12:49:51	 From  David Kanceruk : I imagine you use a build server. How long does it take to compile the code?
12:50:48	 From  afwaanquadri : Did you have any User-Interface to test specific modules of the software?
12:51:35	 From  Meenal Burrows : How big is the flight software team?
12:53:55	 From  Simon Voigt Nesbo : Was there anything that didn't work? That we wouldn't know just watching the news
12:54:06	 From  Gopinath : What caught my eye is how low the frequencies are in the system - processor running at 135 kHz, buses at 8 Hz, 64 Hz, etc. Is there a reason for this? EMI?
12:55:53	 From  Miro Samek : For anyone interested in the NASA software architecture used originally on the Pathfinder, which apparently is still very much influencing the current missions, there is a paper: "Managing Concurrency in Complex Embedded Systems" by Dr. David Cummings (you can google for it).
12:56:33	 From  Simon Voigt Nesbo : The slides said 132 MHz for the CPU, not 135 kHz
12:59:30	 From  Tim Michals : Are the checklists and design methodology open source or available?
13:00:24	 From  David Potter : What code analysis tools? 
13:01:30	 From  Gopinath : Correct, my bad. But even 132 MHz is low.
13:01:52	 From  Leopy : Is everything human-coded, or some functions on the boad computer are dealt with ML/AI?
13:05:00	 From  jvillasante : Fantastic! Are you hiring? :)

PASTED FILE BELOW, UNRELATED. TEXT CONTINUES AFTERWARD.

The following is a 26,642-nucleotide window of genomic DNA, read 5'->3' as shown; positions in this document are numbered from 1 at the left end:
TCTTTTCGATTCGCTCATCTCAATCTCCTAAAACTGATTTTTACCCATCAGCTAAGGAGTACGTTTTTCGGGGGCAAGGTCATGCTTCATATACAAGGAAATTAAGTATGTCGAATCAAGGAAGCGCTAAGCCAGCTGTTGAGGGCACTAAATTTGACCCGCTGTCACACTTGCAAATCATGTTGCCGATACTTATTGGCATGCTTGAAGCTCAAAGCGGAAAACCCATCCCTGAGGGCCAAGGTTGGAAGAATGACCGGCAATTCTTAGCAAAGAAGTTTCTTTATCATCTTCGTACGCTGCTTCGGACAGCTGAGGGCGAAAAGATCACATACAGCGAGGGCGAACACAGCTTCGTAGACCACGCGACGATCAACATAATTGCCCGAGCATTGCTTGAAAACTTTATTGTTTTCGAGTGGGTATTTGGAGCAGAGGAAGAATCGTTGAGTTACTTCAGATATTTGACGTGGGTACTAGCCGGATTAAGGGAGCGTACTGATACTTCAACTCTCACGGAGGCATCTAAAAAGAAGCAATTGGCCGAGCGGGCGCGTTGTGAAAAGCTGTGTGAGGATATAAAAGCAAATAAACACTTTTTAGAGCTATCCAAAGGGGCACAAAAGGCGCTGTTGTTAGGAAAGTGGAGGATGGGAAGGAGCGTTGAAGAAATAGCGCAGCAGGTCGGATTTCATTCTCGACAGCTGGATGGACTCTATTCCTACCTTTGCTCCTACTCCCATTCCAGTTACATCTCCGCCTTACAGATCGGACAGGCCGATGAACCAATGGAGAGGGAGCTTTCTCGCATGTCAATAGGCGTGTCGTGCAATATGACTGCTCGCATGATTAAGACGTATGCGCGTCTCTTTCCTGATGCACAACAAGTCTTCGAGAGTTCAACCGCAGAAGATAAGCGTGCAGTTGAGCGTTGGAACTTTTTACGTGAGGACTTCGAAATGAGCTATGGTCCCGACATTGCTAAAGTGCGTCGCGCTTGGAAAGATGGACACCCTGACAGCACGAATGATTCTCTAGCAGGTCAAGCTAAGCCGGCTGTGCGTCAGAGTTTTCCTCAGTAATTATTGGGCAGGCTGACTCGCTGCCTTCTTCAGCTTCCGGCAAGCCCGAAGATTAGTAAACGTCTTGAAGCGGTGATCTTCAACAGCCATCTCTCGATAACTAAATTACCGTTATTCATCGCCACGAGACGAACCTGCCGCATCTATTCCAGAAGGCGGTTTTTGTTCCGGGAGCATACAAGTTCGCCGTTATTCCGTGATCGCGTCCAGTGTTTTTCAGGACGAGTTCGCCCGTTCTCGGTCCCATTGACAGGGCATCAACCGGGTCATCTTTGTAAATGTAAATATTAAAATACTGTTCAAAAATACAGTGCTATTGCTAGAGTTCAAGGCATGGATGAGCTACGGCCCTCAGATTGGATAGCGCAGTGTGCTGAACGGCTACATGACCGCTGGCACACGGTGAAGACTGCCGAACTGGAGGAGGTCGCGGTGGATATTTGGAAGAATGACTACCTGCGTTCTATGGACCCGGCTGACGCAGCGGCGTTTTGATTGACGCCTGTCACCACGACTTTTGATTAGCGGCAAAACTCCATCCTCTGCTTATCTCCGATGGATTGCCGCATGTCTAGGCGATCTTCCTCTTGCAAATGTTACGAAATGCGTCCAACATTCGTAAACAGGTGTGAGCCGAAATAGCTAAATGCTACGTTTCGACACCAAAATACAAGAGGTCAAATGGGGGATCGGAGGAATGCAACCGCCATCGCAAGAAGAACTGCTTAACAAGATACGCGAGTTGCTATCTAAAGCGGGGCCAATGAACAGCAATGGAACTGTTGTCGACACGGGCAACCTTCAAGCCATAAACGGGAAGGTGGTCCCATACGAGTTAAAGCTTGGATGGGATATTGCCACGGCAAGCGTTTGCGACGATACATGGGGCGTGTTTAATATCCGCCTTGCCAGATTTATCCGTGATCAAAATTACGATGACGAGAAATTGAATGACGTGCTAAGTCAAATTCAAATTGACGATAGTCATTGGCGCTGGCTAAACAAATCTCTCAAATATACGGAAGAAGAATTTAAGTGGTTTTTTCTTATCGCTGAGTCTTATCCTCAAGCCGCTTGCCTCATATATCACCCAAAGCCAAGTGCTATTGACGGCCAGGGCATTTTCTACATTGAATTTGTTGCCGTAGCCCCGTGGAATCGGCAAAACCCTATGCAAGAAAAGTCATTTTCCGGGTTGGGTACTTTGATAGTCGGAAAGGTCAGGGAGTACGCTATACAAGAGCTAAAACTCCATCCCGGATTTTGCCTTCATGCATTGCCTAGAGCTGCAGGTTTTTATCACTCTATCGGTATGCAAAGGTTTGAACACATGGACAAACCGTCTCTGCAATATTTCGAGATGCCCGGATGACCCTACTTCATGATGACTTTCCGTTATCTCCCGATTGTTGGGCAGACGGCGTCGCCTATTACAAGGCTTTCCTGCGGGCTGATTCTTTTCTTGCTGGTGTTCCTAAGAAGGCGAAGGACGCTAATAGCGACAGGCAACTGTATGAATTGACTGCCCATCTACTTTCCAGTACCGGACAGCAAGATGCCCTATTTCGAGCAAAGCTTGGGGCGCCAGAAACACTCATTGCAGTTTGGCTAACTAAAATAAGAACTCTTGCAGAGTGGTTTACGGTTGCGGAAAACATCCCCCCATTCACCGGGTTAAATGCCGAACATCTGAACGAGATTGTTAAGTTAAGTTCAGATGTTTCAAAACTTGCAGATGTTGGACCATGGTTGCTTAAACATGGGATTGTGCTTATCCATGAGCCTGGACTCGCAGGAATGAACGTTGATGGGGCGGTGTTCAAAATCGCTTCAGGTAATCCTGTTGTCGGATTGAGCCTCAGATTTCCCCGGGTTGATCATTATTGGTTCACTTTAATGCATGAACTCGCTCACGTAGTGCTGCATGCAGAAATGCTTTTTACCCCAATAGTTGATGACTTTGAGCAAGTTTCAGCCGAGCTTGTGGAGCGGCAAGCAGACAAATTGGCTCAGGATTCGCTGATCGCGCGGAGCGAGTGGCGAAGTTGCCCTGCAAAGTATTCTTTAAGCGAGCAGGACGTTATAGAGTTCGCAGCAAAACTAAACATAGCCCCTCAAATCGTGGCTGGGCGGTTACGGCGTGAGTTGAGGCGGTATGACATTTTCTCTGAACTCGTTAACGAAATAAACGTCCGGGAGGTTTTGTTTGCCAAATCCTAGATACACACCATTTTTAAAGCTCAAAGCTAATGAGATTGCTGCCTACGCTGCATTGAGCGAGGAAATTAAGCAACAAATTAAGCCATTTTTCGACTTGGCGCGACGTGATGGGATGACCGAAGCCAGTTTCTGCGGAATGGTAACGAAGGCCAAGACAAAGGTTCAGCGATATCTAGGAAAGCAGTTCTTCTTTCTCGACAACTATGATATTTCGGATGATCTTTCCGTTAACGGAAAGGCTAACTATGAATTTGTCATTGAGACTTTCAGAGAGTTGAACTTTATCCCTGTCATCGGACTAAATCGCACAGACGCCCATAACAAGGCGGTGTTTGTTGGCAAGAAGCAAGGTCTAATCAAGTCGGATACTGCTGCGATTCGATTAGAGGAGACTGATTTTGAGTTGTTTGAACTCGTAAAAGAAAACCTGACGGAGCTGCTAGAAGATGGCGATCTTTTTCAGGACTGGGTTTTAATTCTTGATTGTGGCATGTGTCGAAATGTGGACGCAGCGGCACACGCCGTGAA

13:06:15	 From  David Potter : Are your software design rules available to the public?
13:09:56	 From  Dave Comer : Is there a SysML talk or material that the public can access?
13:09:56	 From  Michael Kirkhart : https://yurichev.com/mirrors/C/JPL_Coding_Standard_C.pdf
13:15:34	 From  Tom.Davies : What tools do you use to autogenerate the code?
13:16:10	 From  Radu Pralea : How do you deal with real-time stuff in the sw simulation environment (I guess the models of the "peripherals" could be slower than the actual hardware) so how do you test the actual software (which I assume would depend on real timings on the real system), in a fully simulated environment, Do you have some timing abstraction layer taking care of this?
13:16:25	 From  Tom.Davies : Now that Perseverance is on the surface, how long will you remain on the project before moving onto the next project?
13:17:26	 From  Kurtovic, Tarik (1.59) : On-target unit testing is mandatory in some industries. Do you (need to) do on-target unit testing?
13:18:10	 From  Dave Nadler : What caused the resets during transit to Mars?